Copamerica: Mexico vs Ecuador

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Imagine yourself sprinting down the cobbled streets of a small Chilean city. It´s a fairly warm winter night, as far as Chilean winter nights go. Just behind you is a newfound friend from the University Studies Abroad Consortium Santiago, Chile program. She´s a bit shorter than yourself, and in her opinion she´s not much of an athlete, but she´s doing quite well keeping up. Your destination is an arena, filled with thousands of soccer, or what the rest of the world calls football, fans. The game has already begun, but your bus arrived late. Thus, the sprinting. You hear the cheers, screams, and taunts first. Then as you round the corner, hard breaths fogging the air, you see it. The football stadium. The place where legends are born.

I had seen a few football games on the television before. It wasn´t until just recently that I´d been inducted to the world of football fandom, and this would be my first time at an actual game ever. And what a game it was. This wasn´t just any game. The Copamerica was taking place in Chile this year, and luckily my friend had an extra ticket available. She´d asked me if I wished to go and I jumped at the opportunity. Tonight, Mexico was playing Ecuador, and Mexico was a sure win as they obviously had the better team. But on gameday, anything can happen. I will do my best to somehow fully explain with words the electrification that was rampant in the air. I will do my best to explain the rush of emotion that governed my body and actions for what would be the last 45 minutes of the game. I will do my best to explain the sensation of witnessing titans in battle, whose only purpose in existence for those 45 minutes was the next goal. I will do my best. Please forgive me if this is not good enough.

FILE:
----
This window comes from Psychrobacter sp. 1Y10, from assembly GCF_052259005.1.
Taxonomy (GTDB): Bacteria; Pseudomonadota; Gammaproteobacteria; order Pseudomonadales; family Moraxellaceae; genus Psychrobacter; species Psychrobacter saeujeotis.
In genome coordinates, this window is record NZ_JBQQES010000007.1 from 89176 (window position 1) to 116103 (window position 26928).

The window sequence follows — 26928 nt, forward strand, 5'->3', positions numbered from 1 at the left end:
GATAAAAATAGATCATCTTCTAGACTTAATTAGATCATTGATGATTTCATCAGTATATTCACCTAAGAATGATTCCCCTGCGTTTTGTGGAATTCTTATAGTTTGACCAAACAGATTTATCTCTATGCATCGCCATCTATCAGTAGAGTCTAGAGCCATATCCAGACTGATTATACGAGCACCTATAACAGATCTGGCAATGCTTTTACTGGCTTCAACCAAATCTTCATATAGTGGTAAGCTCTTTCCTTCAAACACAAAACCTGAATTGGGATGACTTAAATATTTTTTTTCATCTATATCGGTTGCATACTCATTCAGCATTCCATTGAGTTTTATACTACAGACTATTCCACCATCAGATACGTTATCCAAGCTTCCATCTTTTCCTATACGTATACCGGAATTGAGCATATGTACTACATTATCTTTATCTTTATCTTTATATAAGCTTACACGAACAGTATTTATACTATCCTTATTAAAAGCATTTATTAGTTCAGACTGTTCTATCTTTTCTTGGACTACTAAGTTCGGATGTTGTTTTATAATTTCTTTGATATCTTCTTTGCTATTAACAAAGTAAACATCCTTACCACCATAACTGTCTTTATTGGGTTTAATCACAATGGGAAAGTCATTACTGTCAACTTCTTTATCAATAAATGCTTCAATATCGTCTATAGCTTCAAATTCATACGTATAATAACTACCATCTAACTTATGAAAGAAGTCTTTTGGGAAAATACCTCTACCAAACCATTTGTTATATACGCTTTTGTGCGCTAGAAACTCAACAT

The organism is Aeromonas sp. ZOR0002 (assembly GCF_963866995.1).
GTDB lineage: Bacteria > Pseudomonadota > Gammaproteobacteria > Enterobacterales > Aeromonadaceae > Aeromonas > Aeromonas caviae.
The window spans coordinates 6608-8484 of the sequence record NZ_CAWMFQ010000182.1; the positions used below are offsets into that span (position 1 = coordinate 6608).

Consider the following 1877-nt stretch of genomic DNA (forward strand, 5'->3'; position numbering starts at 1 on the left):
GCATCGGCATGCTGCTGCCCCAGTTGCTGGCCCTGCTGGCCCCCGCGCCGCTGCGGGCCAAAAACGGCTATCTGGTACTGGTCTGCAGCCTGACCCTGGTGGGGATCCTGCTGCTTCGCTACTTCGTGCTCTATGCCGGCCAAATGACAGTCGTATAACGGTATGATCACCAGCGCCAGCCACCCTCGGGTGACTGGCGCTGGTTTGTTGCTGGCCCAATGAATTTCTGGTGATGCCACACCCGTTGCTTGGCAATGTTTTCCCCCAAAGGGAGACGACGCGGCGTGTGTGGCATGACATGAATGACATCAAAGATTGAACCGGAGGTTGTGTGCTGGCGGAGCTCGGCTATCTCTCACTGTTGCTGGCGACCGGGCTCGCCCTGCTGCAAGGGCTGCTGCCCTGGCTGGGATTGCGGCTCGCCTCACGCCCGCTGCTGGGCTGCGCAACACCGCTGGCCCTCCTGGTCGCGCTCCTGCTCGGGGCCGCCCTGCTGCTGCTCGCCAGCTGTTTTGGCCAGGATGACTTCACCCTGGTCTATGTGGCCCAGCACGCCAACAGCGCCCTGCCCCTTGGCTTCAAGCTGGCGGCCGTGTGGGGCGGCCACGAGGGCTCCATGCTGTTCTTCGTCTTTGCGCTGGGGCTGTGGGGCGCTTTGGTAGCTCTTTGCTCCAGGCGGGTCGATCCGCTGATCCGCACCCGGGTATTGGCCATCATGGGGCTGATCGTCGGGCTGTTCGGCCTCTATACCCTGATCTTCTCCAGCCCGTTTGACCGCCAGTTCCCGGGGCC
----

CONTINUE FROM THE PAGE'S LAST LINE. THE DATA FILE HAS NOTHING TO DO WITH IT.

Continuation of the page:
Inside the arena a sea of people raged relentlessly in the stands. The language that filled the arena, which was for the most part Spanish, somehow seemed different for different sections. The reason for this would be the different dialects being used. People from all over the world came to Rancagua for the express purpose of viewing this game. The colors they wore indicated which team they cheered for. Some wore Mexico´s red, green, and white. Some wore Ecuador´s yellow, blue, and red. Others, true Chileans, wore their countries red, white, and blue, regardless of their team´s absence in this game. All of them screamed.

We found seats in the first row. The players were close enough to smell their sweat. This wasn´t an eagle eye view of the stadium or a close up of an individual play or player. The entirety of the game was at my feet. The players were life sized. The ball and goal brought to reality. And then something happened. My heartbeat became the thundering footfall of a herd of horses at full bolt. The thin veil of dull that coagulated in the air crystaliezed into perfect clarity. My blood was the rushing tide of a waterfall in my veins. I felt a sudden urge to run again. This time into the game, and take my place among the gods of the arena. I tempered the urge, but not silently. Cheers flowed from my lips in a language that until recently I´d never used daily. Cheers for Ecuador. Cheers for the underdog. Who at that very moment was ahead by one goal. I was not alone. Beside me, my friend cheered her lungs out as well. Both of us joining the symphony of cries that flooded the stadium. This continued for 45 mins. For 45 minutes we laughed, we cried, we cheered. And at the end of those 45 minutes, we won.